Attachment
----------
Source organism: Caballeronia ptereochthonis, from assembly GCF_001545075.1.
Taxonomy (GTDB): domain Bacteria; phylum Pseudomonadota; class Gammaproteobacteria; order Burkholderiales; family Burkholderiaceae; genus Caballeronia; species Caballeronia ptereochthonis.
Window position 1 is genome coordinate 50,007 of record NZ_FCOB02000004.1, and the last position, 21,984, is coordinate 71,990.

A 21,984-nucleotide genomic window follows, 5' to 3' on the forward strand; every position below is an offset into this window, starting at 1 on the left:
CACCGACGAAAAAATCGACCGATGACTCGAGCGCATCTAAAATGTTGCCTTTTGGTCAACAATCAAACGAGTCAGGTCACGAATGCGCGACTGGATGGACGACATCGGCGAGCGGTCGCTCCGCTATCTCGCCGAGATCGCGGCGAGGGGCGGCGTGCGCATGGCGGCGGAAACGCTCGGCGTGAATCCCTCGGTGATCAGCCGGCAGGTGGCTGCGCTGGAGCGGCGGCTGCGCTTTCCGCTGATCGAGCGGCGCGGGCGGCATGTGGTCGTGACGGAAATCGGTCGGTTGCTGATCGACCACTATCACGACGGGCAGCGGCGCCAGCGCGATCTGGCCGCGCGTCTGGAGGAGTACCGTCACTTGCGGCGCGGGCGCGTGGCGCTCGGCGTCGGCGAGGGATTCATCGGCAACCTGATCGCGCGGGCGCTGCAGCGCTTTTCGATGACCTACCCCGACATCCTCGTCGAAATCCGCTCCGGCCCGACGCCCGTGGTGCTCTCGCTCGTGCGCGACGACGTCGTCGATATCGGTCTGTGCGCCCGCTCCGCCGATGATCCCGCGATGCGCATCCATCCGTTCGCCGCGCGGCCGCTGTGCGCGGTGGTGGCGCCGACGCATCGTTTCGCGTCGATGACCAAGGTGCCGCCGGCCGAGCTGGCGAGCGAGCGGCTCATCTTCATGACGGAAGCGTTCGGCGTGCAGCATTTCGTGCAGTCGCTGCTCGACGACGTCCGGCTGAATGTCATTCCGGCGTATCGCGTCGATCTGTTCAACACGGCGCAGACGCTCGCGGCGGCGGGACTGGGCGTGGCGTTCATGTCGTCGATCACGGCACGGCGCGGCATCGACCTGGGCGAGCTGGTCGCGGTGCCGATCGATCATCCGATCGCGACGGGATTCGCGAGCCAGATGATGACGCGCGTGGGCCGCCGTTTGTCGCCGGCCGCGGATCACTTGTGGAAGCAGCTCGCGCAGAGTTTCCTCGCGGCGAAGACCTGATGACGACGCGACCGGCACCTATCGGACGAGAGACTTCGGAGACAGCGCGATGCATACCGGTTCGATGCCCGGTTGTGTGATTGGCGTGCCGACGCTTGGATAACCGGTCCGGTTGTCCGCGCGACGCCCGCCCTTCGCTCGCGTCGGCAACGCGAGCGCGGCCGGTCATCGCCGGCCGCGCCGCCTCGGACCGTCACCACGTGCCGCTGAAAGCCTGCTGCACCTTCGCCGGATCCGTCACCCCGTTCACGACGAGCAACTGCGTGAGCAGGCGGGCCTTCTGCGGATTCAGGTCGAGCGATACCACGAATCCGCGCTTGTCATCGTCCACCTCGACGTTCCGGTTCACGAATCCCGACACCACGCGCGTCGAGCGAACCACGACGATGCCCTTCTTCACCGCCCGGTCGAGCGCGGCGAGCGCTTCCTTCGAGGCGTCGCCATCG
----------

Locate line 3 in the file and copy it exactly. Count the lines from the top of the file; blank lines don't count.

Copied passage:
Window position 1 is genome coordinate 50,007 of record NZ_FCOB02000004.1, and the last position, 21,984, is coordinate 71,990.